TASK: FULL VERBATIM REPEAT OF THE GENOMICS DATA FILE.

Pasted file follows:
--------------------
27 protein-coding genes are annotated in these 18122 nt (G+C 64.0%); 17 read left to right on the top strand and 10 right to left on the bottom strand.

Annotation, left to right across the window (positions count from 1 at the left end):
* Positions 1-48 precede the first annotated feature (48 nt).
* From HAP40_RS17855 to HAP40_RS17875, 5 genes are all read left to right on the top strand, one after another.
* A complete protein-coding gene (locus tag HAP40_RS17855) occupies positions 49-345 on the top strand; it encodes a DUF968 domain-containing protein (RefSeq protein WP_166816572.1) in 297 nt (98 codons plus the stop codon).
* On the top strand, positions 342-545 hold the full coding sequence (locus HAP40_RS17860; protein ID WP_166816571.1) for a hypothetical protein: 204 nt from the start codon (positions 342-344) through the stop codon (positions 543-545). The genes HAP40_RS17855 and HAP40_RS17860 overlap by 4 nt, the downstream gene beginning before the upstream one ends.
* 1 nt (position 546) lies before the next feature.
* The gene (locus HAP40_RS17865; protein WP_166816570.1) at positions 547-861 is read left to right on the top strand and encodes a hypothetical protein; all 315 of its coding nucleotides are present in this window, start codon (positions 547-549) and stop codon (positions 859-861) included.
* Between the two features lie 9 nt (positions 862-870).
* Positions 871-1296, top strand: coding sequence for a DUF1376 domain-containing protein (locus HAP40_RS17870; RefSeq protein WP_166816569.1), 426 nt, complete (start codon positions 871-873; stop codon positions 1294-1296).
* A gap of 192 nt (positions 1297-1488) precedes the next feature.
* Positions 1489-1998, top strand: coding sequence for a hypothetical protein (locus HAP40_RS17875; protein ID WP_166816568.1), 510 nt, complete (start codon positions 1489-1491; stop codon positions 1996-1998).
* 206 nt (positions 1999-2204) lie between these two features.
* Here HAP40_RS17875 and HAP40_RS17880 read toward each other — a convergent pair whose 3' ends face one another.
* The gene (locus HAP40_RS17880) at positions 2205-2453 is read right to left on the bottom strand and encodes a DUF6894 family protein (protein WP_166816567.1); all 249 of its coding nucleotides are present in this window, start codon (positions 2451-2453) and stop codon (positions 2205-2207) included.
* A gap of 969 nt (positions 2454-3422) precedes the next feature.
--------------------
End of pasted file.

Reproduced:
27 protein-coding genes are annotated in these 18122 nt (G+C 64.0%); 17 read left to right on the top strand and 10 right to left on the bottom strand.

Annotation, left to right across the window (positions count from 1 at the left end):
* Positions 1-48 precede the first annotated feature (48 nt).
* From HAP40_RS17855 to HAP40_RS17875, 5 genes are all read left to right on the top strand, one after another.
* A complete protein-coding gene (locus tag HAP40_RS17855) occupies positions 49-345 on the top strand; it encodes a DUF968 domain-containing protein (RefSeq protein WP_166816572.1) in 297 nt (98 codons plus the stop codon).
* On the top strand, positions 342-545 hold the full coding sequence (locus HAP40_RS17860; protein ID WP_166816571.1) for a hypothetical protein: 204 nt from the start codon (positions 342-344) through the stop codon (positions 543-545). The genes HAP40_RS17855 and HAP40_RS17860 overlap by 4 nt, the downstream gene beginning before the upstream one ends.
* 1 nt (position 546) lies before the next feature.
* The gene (locus HAP40_RS17865; protein WP_166816570.1) at positions 547-861 is read left to right on the top strand and encodes a hypothetical protein; all 315 of its coding nucleotides are present in this window, start codon (positions 547-549) and stop codon (positions 859-861) included.
* Between the two features lie 9 nt (positions 862-870).
* Positions 871-1296, top strand: coding sequence for a DUF1376 domain-containing protein (locus HAP40_RS17870; RefSeq protein WP_166816569.1), 426 nt, complete (start codon positions 871-873; stop codon positions 1294-1296).
* A gap of 192 nt (positions 1297-1488) precedes the next feature.
* Positions 1489-1998, top strand: coding sequence for a hypothetical protein (locus HAP40_RS17875; protein ID WP_166816568.1), 510 nt, complete (start codon positions 1489-1491; stop codon positions 1996-1998).
* 206 nt (positions 1999-2204) lie between these two features.
* Here HAP40_RS17875 and HAP40_RS17880 read toward each other — a convergent pair whose 3' ends face one another.
* The gene (locus HAP40_RS17880) at positions 2205-2453 is read right to left on the bottom strand and encodes a DUF6894 family protein (protein WP_166816567.1); all 249 of its coding nucleotides are present in this window, start codon (positions 2451-2453) and stop codon (positions 2205-2207) included.
* A gap of 969 nt (positions 2454-3422) precedes the next feature.